Scientists discover a direct link from the brain’s emotion circuit to the movement circuit

During high stress situations such as making a goal in soccer, some athletes experience a rapid decline in performance under pressure, known as “choking.” Now, Salk Institute researchers have uncovered what might be behind the phenomenon: one-way signals from the brain’s emotion circuit to the movement circuit. The study, which Continue Reading

Link between gut microbes and muscle growth suggests future approach to tackle muscle loss

The microorganisms living in the intestines could help with muscle growth and function, opening new doors to interventions for age-related skeletal muscle loss, an international research team led by Nanyang Technological University, Singapore (NTU Singapore) has found. Through a series of strength and movement-related exercises conducted on mice, the team Continue Reading

Scientists establish link between prenatal HIV exposure and decreased infant immunity

In the August 16 edition of Nature Scientific Reports, scientists at the University of Rhode Island provide concrete evidence linking the specific immune responses in HIV-negative babies to the HIV-positive status of their mothers. The work was carried out in the laboratory of Barbara Lohman-Payne, associate research professor with URI’s Continue Reading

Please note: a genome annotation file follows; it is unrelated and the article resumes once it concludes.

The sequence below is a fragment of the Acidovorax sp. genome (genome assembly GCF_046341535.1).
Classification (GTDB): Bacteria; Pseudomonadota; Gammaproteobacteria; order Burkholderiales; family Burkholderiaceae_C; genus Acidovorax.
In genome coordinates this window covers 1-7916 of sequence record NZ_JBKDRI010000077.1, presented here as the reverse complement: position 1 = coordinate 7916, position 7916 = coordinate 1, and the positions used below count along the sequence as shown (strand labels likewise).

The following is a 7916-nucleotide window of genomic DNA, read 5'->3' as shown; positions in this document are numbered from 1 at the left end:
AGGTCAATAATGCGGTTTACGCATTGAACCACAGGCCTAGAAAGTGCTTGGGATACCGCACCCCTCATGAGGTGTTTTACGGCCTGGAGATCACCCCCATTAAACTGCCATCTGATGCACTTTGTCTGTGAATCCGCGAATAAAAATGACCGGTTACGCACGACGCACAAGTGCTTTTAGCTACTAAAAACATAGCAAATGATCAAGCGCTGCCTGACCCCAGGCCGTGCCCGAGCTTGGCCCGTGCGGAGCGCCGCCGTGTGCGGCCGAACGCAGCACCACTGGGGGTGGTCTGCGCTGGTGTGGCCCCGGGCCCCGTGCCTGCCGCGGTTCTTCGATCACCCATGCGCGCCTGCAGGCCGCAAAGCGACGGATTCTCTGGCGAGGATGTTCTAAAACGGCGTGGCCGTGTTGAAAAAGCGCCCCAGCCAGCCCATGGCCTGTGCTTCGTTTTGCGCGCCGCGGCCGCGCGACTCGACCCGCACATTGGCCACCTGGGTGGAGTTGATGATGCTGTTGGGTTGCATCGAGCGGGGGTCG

Scientists link ‘hunger hormone’ to memory in Alzheimer’s study

Scientists at The University of Texas at Dallas have found evidence suggesting that resistance to the “hunger hormone” ghrelin in the brain is linked to the cognitive impairments and memory loss associated with Alzheimer’s disease (AD). The findings, based on observations of postmortem brain-tissue samples from Alzheimer’s patients and on Continue Reading

New analyses demonstrate link between different forms of menopausal hormone therapy and breast cancer incidence

An international collaboration, using data from more than 100,000 women with breast cancer from 58 epidemiological studies worldwide, has found that using MHT is associated with an increased risk of breast cancer, and that some increased risk persists for more than a decade after use stops. The findings, published in Continue Reading

Study identifies possible genetic link between children’s language and mental health

A new study suggests there may be genetic explanations for why some children with poor language also have poor mental health. The University of York-led study examined genetic variants in six genes that are thought to contribute to language development in children. The researchers used Polygenic scoring, a statistical technique Continue Reading